Private Pilot Maneuvers

How to fly: Soft Field Takeoff

Now we’ll be doing a soft field takeoff. What is a soft field? A soft field is a runway/taxi surface that is grass, water, snow, mud, loose dirt, soft gravel, and so on. This kind of surface acts as a glue to the tires and prevents from the aircraft from accelerating at a normal rate. …

How to fly: Soft Field Takeoff »

Subcribe and stay connected

Now we’ll be doing a soft field takeoff. What is a soft field? A soft field is a runway/taxi surface that is grass, water, snow, mud, loose dirt, soft gravel, and so on. This kind of surface acts as a glue to the tires and prevents from the aircraft from accelerating at a normal rate.

Additionally, protecting our propellor is key. Ofttimes these types of airports also have the potential for potholes, ruts, gopher holes, etc. If our nose wheel was to drop into one of those holes with a good amount of weight on it, it could cause it to dip into the hole or rut, and cause a prop strike. That’s a big, expensive and dangerous mistake.

When operating on a soft field, we don’t come to a stop. If we need to do our runup before, we get that done. But once we start moving onto the runway, we stay moving. Even during the taxi you’ll add back pressure on the yoke. The slipstream of the propellor causes enough effectiveness on the elevator that this actually does take quite a bit of weight off of the nose wheel.

Now moving into takeoff position, and with one notch of flaps, we smoothly add full power while still holding back on the yoke.

During this takeoff roll we’re going to be actively flying the airplane even though we’re not airborne yet. With all that power, and with that yoke back, we’ll have not only a lot of need for right rudder, but we can vary the pitch.

We want to find a pitch angle, or angle of attack, that is going to get our nose wheel off the runway. Pull back TOO much and you’ve not created too much drag, and you won’t become airborne as fast as you could. So you’ve gotta find that sweet spot.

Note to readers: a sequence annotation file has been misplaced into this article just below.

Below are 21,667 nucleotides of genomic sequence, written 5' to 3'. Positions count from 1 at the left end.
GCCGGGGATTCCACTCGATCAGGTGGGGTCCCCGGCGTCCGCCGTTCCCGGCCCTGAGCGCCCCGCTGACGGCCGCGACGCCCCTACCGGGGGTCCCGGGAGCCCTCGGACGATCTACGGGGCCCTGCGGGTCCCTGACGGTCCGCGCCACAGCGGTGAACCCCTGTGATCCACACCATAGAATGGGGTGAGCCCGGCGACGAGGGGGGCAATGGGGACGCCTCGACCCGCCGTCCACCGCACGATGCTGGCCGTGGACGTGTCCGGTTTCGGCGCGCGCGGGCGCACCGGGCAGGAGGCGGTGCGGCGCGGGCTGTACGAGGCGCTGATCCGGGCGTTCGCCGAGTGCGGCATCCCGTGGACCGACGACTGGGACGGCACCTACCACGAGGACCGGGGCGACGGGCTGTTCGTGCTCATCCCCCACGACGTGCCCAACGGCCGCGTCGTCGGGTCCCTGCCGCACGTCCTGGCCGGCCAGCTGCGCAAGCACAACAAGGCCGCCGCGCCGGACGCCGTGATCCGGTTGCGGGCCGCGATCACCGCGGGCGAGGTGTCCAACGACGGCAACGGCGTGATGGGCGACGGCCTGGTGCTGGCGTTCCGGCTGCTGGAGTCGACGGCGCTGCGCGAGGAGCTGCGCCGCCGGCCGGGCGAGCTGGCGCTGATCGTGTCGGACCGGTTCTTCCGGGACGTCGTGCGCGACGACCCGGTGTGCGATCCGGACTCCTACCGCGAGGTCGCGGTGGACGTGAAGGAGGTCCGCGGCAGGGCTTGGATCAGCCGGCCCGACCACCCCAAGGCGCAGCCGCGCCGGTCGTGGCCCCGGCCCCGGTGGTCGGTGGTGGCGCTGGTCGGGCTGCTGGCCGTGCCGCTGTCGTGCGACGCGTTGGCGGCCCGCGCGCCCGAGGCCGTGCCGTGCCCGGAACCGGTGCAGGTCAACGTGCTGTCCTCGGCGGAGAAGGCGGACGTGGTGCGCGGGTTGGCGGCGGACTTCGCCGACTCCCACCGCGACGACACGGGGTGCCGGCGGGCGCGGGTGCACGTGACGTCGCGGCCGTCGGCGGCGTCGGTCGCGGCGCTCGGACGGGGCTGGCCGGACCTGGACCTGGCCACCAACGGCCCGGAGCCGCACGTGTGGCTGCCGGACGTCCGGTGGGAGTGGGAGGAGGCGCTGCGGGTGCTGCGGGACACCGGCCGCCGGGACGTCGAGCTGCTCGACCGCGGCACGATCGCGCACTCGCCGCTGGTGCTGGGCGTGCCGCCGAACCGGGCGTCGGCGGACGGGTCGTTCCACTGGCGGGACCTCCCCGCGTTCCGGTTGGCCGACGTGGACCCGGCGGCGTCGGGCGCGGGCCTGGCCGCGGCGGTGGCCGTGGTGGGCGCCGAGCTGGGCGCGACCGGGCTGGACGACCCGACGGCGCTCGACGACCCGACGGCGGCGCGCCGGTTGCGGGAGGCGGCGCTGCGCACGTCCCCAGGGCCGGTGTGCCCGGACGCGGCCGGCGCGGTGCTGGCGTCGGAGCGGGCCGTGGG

Because we already have back pressure on the yoke with a higher angle of attack, and that nose wheel is already off the runway, we’re going to become airborne before the aircraft is really ready to fly. The good news is we have a friend to help us out. That friend is Ground Effect.

Ground effect is a cushion of air, most effective about 1/4 wingspan above the runway, where our induced drag is drastically decreased. In other words, we can ride this cushion, fly at a slow speed, and gain the energy we need to climb out.

So as soon as the airplane becomes ‘unstuck’ from the ground, you’re going to release some of that back pressure and accelerate VERY close to the runway. Literally, a few feet. Don’t touch back down, but get as close as you practically can. The closer you get, the more effective that ground effect.

Once you’re at Vx or Vy, transition out of ground effect, climb as normal, clean up the airplane, and continue onward.

AUTHOR

Chris Palmer

Chief Flight Instructor and President of Angle of Attack. Founded in 2006.

ON THE SAME TOPIC

FULLY LOADED Short Field Takeoff in Alaska + Tree Clearance

It’s one thing to takeoff from a short field, and an entirely different thing to do it with a heavy load. While we weren’t at max gross weight, we still had two grown men on board and a lot of camera and drone equipment. Of course performance completely changes when the aircraft is loaded like …

FULLY LOADED Short Field Takeoff in Alaska + Tree Clearance »

Read more

ACTUAL Short Field Landing in Alaska + Forward Slip, CFIT Avoidance

Now it’s time for a Short Field Landing. To make things more challenging, we’ll be landing in Seldovia, Alaska. Surrounding by terrain and trees, it can be a challenge to get into. Also, we’re going to use a technique of staying higher over the terrain and then slipping down into the runway. Admittedly, I could …

ACTUAL Short Field Landing in Alaska + Forward Slip, CFIT Avoidance »

Read more

ACTUAL Soft Field Landing in Alaska + Trees

During the soft field landing our main objective is to protect the nose wheel and propellor as we land. We land as softly as possible, maybe even with a little bit of power, and hold the nose wheel off as long as possible. A soft field landing is performed when there is grass, loose gravel, …

ACTUAL Soft Field Landing in Alaska + Trees »

Read more

ACTUAL Short Field Takeoff in Alaska + Max Performance Climb ( Vx )

Have you ever done a short field takeoff? I mean at an actual short field? Well this is your chance to live that experience. Most pilots go through flight training and never get to experience a short field takeoff from an actual short runway. Now, admittedly there are much shorter airports than this one in …

ACTUAL Short Field Takeoff in Alaska + Max Performance Climb ( Vx ) »

Read more

Stay Connected

Be the very first to get notified when we publish new flying videos, free lessons, and special offers on our courses.

YOUR FLYING JOURNEY STARTS HERE

ENROLL IN YOUR PRIVATE PILOT COURSES NOW